Summary: At first glance, Fortune Street may look like another Mario -themed, board game-structured mini-game collection. It's not. Anyone who picks this game up expecting another light, mindless, motion-controlled mini-game romp like Mario Party 8 or Wii Party will be sorely disappointed. It really shows that the Itadaki Street ( Fortune Street 's Japanese name) series was created by Dragon Quest series designer Yuji Horii, and not just by the fact that it's totally infested...
Excerpt: Before you begin a game, you can choose to play using either “Easy” rules or the “Standard” set. The latter is definitely the way to go, even if it comes with a hefty learning curve, because it has the potential to dramatically alter the way everything flows. Players can invest in stocks in any region, whether they own property there or not.
Excerpt: I am keenly aware of the debate over digital board games versus the traditional board games. I like both of them. I know that sounds like straddling the fence, but it is true. We play board games in our family, and we play digital board games as well. We use both of them to spend time as a family. Why am I even talking about this? Fortune Street is a digital board game.
Excerpt: After enjoying two decades of success in its native Japan, the Fortune Street series has finally made its way west in its first outing on Wii. To put it briefly, it's like a beefed-up, more strategic version of Monopoly with a Mario and Dragon Quest theme. If you love any of these things, Fortune Street is worthy of being your new go-to party game.
Pros: More strategy than most party games, Lots of boards to choose from, Making your own drinking games
Cons: Waiting for AI players to take their turns, Playing alone to unlock everything, Not much direct interaction between players
No frills Monopoly-like game is more complex than it is fun.
Common Sense Media
2 March 2012
Summary: Parents need to know that Fortune Street is like a deeper, more complex version of Monopoly. In addition to collecting properties ("shops") and investing money to make the rent at each shop more expensive, players can buy and sell stock attributed to groups of properties, allowing them to also collect money when someone else is paid, or when someone else invests money into a shop. There are numerous strategies for players to develop.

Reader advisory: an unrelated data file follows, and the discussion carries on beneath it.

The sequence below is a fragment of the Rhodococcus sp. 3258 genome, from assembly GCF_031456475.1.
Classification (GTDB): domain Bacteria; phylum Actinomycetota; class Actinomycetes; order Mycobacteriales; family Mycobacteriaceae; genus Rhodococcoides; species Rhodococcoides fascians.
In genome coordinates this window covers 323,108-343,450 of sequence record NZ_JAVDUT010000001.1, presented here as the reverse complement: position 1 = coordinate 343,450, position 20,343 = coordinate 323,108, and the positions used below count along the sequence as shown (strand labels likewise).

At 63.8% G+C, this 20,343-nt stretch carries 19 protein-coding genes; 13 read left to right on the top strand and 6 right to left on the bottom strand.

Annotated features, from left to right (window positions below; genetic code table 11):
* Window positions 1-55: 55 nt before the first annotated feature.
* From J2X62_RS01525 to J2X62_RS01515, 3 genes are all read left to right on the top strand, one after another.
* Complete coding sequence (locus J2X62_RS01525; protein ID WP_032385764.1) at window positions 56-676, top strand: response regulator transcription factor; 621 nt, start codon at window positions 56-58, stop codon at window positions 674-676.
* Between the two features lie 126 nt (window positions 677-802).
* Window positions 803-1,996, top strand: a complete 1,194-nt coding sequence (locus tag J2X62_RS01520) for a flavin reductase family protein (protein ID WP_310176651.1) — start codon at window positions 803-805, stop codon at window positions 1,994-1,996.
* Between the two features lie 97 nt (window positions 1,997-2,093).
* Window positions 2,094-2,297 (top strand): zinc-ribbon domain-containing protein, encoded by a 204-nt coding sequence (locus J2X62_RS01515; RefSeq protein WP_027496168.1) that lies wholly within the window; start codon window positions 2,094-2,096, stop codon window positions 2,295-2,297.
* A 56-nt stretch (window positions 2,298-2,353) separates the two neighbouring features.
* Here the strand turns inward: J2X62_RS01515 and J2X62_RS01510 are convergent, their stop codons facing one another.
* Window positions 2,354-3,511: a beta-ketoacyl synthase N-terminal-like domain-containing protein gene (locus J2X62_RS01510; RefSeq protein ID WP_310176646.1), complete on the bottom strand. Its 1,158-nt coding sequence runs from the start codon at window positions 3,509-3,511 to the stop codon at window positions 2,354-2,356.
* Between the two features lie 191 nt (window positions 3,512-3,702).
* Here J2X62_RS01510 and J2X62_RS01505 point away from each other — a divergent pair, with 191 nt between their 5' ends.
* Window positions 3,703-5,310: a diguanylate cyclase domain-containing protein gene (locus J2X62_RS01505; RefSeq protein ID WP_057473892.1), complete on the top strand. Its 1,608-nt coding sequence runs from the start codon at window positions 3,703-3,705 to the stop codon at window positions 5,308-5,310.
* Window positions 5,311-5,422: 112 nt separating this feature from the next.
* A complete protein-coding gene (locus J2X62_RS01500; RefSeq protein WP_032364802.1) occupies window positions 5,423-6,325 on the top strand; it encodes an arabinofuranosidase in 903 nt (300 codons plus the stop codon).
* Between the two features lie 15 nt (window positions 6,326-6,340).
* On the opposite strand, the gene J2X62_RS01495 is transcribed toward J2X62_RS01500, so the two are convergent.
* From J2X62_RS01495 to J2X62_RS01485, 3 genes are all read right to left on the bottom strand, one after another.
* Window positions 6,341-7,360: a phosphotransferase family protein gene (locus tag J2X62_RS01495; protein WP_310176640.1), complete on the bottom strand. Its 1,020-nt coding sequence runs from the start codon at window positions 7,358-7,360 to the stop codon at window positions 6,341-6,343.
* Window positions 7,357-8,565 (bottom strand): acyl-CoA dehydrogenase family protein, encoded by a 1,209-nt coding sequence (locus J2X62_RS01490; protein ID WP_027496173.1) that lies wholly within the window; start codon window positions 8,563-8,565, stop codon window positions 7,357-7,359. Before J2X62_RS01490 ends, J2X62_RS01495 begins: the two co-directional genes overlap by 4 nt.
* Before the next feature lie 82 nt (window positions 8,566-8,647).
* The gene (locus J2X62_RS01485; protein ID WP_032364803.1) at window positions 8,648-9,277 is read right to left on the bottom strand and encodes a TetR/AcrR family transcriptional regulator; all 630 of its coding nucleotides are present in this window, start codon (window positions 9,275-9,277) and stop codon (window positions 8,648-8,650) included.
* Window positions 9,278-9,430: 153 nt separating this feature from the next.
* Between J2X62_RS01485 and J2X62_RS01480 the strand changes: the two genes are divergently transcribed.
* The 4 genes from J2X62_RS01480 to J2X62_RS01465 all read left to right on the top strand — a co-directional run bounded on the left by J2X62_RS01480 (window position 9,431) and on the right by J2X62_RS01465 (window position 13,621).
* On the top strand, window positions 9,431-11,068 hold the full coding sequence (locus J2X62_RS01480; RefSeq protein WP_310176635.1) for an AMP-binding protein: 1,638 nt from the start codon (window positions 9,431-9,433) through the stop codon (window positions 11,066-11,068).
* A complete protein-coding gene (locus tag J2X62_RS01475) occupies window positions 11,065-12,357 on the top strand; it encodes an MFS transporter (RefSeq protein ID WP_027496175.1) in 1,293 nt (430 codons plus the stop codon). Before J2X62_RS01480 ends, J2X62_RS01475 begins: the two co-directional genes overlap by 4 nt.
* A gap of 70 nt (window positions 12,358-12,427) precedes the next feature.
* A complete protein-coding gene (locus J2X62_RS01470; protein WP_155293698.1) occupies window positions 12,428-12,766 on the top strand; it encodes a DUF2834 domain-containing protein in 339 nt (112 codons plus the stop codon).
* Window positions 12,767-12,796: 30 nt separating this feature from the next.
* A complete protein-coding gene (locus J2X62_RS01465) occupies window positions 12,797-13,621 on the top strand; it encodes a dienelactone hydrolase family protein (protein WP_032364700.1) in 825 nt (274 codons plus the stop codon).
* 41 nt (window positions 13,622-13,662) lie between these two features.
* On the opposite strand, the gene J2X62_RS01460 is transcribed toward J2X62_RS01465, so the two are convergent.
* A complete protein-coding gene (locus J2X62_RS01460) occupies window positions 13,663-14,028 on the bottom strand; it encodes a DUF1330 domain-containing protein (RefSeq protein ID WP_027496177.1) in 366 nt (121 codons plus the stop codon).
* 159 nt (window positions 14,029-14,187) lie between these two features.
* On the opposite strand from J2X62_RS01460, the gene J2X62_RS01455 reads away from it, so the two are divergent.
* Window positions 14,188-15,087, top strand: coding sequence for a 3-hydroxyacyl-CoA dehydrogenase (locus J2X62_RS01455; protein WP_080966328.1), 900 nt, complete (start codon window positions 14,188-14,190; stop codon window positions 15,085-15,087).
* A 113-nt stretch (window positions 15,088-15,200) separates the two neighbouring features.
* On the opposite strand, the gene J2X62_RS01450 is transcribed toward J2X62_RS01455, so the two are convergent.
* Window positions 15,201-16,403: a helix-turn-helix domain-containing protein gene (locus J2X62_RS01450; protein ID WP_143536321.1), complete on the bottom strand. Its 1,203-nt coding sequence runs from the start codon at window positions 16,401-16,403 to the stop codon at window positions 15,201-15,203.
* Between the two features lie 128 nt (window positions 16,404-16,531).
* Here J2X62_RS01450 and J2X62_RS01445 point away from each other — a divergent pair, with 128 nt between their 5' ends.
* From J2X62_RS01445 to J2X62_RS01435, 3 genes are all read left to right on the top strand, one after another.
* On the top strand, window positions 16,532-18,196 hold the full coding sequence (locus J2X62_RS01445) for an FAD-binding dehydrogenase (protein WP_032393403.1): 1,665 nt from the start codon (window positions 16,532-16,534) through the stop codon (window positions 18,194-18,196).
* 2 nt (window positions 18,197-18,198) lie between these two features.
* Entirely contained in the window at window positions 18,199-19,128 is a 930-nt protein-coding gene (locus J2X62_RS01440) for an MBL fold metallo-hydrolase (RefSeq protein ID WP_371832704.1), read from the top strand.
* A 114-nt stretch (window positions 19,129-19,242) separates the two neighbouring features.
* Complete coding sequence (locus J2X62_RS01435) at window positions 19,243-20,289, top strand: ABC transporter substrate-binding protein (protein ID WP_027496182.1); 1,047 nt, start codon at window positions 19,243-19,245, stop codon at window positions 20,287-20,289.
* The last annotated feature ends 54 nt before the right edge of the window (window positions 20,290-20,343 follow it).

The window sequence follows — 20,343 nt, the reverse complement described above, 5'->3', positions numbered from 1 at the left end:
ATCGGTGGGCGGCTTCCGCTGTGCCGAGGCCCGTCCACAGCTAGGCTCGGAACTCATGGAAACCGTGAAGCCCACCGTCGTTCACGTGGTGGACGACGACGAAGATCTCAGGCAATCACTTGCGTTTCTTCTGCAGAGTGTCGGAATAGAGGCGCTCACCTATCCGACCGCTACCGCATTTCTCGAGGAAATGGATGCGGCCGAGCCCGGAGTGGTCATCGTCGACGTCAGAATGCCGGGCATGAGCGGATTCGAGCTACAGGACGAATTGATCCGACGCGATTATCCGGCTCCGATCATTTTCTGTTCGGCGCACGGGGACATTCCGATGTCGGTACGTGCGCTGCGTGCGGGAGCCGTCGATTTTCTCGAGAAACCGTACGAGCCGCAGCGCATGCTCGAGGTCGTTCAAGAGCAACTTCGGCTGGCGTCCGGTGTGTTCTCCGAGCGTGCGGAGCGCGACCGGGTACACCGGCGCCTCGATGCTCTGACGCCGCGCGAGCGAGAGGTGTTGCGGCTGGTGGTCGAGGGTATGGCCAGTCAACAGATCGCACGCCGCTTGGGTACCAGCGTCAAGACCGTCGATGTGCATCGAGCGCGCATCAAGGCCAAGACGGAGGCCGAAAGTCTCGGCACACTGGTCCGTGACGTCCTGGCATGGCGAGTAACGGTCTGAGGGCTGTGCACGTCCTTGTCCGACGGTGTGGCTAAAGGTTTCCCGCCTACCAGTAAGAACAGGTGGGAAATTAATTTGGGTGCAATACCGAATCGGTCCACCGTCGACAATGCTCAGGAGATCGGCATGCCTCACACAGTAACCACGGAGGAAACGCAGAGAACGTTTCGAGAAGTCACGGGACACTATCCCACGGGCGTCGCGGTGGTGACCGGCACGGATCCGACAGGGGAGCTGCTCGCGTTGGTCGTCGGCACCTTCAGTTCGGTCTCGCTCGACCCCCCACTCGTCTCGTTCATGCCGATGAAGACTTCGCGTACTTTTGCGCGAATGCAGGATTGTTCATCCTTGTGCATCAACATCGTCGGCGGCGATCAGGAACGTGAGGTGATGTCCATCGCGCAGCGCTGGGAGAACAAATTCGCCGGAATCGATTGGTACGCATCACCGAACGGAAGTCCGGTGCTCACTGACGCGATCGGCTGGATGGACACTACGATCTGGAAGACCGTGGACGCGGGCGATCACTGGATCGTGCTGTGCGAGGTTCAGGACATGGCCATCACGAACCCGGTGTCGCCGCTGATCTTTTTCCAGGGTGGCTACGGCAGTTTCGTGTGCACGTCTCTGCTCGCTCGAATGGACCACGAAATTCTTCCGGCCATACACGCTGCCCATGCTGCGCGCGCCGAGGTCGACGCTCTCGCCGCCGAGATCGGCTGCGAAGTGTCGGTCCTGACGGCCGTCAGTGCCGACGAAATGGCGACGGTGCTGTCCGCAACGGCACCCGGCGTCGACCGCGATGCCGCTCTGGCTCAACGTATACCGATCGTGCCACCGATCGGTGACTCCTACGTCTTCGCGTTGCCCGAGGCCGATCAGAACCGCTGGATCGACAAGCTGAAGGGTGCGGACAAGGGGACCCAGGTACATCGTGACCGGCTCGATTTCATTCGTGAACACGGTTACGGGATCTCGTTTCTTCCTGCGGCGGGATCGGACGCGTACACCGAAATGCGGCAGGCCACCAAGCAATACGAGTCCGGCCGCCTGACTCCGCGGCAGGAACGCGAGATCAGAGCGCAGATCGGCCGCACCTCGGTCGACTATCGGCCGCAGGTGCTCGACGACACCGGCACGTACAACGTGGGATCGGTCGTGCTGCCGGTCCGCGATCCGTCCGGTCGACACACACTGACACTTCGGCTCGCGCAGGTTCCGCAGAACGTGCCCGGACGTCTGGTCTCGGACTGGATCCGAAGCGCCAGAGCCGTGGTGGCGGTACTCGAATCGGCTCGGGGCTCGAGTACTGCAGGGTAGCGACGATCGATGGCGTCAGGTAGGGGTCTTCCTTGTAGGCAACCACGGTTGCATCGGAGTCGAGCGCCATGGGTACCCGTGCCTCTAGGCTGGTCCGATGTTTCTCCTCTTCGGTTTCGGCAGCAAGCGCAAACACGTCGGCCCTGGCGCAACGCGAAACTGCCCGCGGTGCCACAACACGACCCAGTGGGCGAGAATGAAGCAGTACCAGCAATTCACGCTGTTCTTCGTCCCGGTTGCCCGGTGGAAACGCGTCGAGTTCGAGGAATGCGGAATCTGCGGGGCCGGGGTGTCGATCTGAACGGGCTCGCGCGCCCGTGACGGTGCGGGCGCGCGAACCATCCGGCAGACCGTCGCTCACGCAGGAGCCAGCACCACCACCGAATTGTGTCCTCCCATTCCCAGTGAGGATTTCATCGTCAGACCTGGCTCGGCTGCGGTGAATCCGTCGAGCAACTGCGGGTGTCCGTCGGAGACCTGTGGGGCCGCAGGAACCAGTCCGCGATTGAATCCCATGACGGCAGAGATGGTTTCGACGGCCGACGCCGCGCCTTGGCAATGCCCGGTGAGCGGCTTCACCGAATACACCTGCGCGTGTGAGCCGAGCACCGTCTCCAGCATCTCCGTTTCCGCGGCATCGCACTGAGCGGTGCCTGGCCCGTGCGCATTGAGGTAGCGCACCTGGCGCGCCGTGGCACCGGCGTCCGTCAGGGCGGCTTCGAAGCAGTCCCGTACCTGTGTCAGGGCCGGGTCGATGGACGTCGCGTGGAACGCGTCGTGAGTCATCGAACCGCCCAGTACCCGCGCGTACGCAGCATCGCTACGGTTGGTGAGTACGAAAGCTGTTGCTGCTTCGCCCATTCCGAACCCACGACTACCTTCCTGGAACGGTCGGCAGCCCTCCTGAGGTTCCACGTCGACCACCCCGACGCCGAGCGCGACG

Summary: : Fortune Street is a good middle ground for people who found Mario Party too simplistic and Culdcept Saga too complex as video board games, as it’s a good middle ground between the two for friends to enjoy, though it doesn’t hold up in any other capacity, unfortunately, making it limited overall. There are enough overall modes to be diverse, and the game looks and sounds good for the Wii on an artistic level, if not entirely a technical one.
Excerpt: The extras are a bit strange. Most involve adding clothes and accessories to your Mii, but there is one interesting unlockable set. See, there’s an option in the game to go “out to lunch” and have the AI take over your character. If you’re all set up, or if you’re just getting bored but want to finish the map anyway, it’s a great option. You can buy “personalities” and “roles” for your Mii to make their actions weighted toward stocks, cooperation or just being a lunatic.
Pros: Charming little board game with Mario and Dragon Quest characters
Cons: Can get tedious, and is a bit too much like Monopoly sometimes
Conclusion: Kid Factor: While almost any kid could sit down and fiddle their way through the menus, some reading is required. In the basic game, without stocks, it could easily be played by any 8 or 10 year old, while I’d recommend the advanced stock version for 10+, preferably the more strategic thinkers. The game is played using a Wiimote turned on its side, so the overall control is typically not an issue.
Excerpt: Dreamed up by Dragon Quest creator Yuji Horii over 20 years ago, Fortune Street has finally come to America, courtesy of Nintendo. Is this video board game a worthwhile investment? Fortune Street is most easily compared to Monopoly. The game involves rolling dice, purchasing shops, and paying out when you land on another player’s square.